Eviction rights are legal rights established for the benefit of tenants and landlords undergoing eviction proceedings. Landlords must follow a carefully established legal procedure when preparing to evict tenants and tenants also have certain responsibilities under the law when they are subject to eviction. Eviction law varies significantly by jurisdiction and it is advisable to seek professional advice if an eviction is imminent. Landlords and tenants can both access information about eviction rights through government agencies and tenants can receive assistance through tenants rights organizations and legal aid groups.
Generally, landlords cannot simply enter a residence, change the locks, and notify the tenant of an eviction. Some housing contracts allow a landlord to ask people to leave without cause, but ample notice, such as a month, must be provided. These kinds of month-to-month arrangements also allow tenants to leave on a month's notice. In the case of an eviction, a landlord must identify a reason for an eviction and issue a warning.
Warnings can take several forms. One is a notice to quit or pay rent, telling tenants who are behind on the rent that they have the option of moving out or making up the back rent. If there is a violation of the housing agreement, the landlord can issue a notice telling the tenant to address the issue or leave. After being warned and given a window of time, if the tenant fails to respond, a landlord can file an eviction notice ordering the tenant to vacate immediately. Under eviction rights law, this notice can be backed by court order and assistance from law enforcement in the event that the tenant does not leave.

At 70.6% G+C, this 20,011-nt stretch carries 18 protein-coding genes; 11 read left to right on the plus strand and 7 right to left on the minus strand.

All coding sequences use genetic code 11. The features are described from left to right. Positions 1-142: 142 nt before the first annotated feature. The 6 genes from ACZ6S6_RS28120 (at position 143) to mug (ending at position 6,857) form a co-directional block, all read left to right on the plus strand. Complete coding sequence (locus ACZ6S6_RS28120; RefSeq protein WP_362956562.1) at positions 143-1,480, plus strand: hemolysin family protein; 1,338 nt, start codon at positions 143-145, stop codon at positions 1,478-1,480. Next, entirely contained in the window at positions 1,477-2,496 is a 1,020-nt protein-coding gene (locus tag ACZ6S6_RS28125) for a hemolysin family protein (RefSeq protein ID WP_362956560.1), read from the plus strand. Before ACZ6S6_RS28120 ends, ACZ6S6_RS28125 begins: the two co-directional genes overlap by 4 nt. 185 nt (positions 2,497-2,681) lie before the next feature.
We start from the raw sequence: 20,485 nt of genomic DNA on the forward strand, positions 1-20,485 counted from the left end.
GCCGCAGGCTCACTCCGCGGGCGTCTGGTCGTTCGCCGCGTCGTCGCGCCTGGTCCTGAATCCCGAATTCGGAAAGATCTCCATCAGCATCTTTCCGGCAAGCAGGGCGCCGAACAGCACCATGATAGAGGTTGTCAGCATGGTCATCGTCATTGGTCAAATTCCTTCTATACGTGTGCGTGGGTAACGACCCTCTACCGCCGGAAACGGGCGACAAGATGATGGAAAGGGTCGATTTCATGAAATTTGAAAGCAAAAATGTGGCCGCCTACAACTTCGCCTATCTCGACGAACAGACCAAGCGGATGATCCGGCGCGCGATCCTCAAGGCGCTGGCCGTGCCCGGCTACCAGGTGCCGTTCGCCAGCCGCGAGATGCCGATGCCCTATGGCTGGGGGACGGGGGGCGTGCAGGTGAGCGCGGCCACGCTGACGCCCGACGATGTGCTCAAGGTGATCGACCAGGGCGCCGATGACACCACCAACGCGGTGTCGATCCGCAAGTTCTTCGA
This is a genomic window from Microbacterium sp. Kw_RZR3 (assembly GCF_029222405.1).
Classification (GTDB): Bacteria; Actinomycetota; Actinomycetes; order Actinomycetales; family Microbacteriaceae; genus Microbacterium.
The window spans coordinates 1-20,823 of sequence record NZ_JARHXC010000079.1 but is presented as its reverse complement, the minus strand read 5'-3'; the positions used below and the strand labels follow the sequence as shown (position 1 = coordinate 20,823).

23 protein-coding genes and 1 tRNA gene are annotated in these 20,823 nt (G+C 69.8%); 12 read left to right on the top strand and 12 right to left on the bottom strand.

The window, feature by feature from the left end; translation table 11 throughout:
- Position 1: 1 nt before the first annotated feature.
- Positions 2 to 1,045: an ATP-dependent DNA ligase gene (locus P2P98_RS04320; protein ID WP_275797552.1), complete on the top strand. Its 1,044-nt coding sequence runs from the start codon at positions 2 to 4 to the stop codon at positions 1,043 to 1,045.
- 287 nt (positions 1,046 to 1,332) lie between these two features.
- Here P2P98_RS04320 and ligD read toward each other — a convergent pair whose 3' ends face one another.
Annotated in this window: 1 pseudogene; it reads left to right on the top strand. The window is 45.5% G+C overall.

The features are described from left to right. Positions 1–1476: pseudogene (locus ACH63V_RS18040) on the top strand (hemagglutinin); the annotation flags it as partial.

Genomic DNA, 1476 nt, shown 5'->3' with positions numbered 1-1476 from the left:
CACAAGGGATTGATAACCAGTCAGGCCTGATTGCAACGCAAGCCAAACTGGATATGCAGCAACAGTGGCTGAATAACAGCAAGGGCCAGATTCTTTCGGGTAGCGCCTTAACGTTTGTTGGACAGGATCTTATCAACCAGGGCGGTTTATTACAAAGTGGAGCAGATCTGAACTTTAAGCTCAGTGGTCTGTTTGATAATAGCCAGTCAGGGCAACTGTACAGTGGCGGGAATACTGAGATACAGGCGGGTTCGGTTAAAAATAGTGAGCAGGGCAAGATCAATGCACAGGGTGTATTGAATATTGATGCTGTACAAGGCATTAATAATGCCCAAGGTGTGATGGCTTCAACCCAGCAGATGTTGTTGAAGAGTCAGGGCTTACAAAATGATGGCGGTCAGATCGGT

Under eviction rights law, landlords must provide clear written notice and the tenant must have time to respond. If there is an immediate safety concern making a structure uninhabitable and the structure is condemned, tenants can be evicted by government authorities until the issue is resolved. In these situations, landlords must pay damages to tenants to compensate them, unless the damage that led to the decision to condemn was caused by the tenant.
Being familiar with eviction rights is advisable for both landlords and tenants. Landlords should understand how the system works so they can issue eviction notices and other communications in clear compliance with the law, preventing legal problems in the future. Tenants should be aware of their rights when notices of eviction are served, as well as their responsibilities.